Friday, May 20, 2011
Little Bee by Chris Cleave
Little Bee is the second novel by Chris Cleave, inspired by his early childhood spent in West Africa and also by an "accidental" visit to a British concentration camp.
Little Bee is told from the first-person viewpoints of "Little Bee", a teenage, Nigerian refugee recently released from a detention center in the UK and Sarah O'Rourke, a well-off and esteemed British journalist from Kingston Upon Thames. Both Little Bee and Sarah are connected by an incident experienced two years ago while Sarah and her husband Andrew were vacationing on a beach in Nigeria, and the main denouement of the novel is built around this one major event. The two characters merge into each other's lives to help the other one out, but not without undergoing much pain and growth in the process.
Little Bee is pretty hard-core; it's not exactly the heartwarming story of "rich-white-woman-welcomes-poor-black-girl-into-household-and-both-live-happily-ever-after", a theme which seems to be prevalent throughout literature these days. Little Bee is more about the journey of two people overcoming extremely traumatic events in completely different ways, especially when forgetting about it fails to work because a painful reminder -- or person -- shows up on your doorstep.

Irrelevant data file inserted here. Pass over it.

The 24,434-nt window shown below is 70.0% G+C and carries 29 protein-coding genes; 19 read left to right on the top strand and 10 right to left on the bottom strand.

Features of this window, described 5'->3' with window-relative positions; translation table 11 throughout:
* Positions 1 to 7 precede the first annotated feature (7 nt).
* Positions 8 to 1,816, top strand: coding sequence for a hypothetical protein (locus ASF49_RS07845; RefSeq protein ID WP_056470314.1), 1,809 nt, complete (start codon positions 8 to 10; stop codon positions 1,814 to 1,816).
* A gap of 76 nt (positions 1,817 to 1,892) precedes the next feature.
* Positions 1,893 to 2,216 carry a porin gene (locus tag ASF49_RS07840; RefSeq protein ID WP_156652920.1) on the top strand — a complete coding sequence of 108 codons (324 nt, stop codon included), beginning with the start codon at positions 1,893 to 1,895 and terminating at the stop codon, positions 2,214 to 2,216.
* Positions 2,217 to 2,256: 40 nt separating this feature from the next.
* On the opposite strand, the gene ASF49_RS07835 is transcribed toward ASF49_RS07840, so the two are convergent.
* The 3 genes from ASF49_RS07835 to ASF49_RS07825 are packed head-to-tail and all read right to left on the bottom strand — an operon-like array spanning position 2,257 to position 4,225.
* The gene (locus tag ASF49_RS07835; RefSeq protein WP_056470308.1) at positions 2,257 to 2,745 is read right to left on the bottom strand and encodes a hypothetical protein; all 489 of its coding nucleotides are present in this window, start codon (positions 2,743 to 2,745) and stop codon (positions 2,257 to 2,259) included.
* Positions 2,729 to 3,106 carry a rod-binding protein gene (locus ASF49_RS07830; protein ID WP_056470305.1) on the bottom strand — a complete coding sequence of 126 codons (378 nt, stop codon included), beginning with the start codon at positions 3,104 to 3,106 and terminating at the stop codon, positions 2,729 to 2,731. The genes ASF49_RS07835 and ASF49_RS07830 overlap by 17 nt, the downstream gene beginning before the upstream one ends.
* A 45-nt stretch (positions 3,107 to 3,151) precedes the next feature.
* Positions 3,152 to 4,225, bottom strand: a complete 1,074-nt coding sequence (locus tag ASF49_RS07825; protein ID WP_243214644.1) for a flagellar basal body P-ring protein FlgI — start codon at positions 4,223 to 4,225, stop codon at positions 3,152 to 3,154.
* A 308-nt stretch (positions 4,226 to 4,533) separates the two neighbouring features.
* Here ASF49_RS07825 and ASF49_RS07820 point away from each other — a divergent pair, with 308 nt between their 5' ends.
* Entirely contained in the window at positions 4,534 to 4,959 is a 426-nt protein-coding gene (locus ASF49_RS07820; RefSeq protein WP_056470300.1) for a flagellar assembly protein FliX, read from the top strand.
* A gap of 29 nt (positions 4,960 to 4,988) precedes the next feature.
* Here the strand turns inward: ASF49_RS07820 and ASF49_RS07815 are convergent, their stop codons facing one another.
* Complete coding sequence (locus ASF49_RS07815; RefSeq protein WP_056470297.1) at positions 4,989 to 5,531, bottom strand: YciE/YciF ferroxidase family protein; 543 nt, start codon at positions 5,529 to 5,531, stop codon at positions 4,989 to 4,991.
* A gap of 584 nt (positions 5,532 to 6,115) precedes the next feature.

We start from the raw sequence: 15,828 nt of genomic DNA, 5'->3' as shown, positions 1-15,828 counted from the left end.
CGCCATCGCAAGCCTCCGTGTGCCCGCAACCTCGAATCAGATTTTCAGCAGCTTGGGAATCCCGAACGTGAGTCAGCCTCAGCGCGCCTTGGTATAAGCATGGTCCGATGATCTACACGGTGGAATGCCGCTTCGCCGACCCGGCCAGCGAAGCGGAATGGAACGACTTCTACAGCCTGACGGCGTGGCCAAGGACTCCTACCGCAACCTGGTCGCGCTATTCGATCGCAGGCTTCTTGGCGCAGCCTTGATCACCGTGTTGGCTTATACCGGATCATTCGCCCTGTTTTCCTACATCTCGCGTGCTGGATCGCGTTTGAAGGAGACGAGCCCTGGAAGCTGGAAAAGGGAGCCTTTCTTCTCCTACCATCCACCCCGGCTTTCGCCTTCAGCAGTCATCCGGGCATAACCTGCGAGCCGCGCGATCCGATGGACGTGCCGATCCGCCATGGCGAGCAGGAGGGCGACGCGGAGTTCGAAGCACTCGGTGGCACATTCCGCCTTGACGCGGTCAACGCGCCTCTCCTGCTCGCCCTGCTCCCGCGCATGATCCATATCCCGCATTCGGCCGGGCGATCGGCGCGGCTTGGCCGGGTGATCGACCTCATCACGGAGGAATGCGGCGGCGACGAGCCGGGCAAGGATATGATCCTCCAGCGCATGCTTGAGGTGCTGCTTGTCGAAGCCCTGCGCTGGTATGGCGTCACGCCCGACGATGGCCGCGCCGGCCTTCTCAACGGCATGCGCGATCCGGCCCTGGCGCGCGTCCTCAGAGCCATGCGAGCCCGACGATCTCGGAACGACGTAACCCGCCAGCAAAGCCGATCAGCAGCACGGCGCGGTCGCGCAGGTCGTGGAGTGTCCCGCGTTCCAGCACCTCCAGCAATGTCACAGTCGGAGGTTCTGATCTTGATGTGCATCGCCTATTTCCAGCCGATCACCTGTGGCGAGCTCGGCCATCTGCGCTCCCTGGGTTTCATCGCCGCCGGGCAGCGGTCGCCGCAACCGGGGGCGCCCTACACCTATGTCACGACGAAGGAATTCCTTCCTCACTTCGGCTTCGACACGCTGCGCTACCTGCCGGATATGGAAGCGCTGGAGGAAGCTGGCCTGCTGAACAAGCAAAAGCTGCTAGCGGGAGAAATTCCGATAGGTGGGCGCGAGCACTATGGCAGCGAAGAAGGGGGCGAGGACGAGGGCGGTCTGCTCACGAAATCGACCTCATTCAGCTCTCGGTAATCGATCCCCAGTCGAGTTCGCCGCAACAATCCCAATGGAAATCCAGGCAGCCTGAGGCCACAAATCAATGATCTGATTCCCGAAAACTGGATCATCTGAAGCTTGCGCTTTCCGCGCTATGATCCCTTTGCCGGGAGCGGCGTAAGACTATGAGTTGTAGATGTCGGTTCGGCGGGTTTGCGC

My favorite aspect of Little Bee is not exactly the revealing of the horrendous "event" at the beach in Nigeria, or how each character copes with their grief, but the voice of Little Bee herself. The novel is an exceptional cultural insight into the life of a typical Nigerian young woman, and Little Bee's comparisons of English life to Nigerian life as well as her persistence on trying to understand the English language is nothing less than poetic in the most sad, yet endearing way. The novel is so brutally honest that you can't help but appreciate your own life's everyday comforts.
It kinda makes me want to go out and adopt my own Nigerian teenager today. Just kidding...but not really.
What did you think about Little Bee? Did you learn anything from this novel?
Chris Cleave has also written Incendiary (2005).
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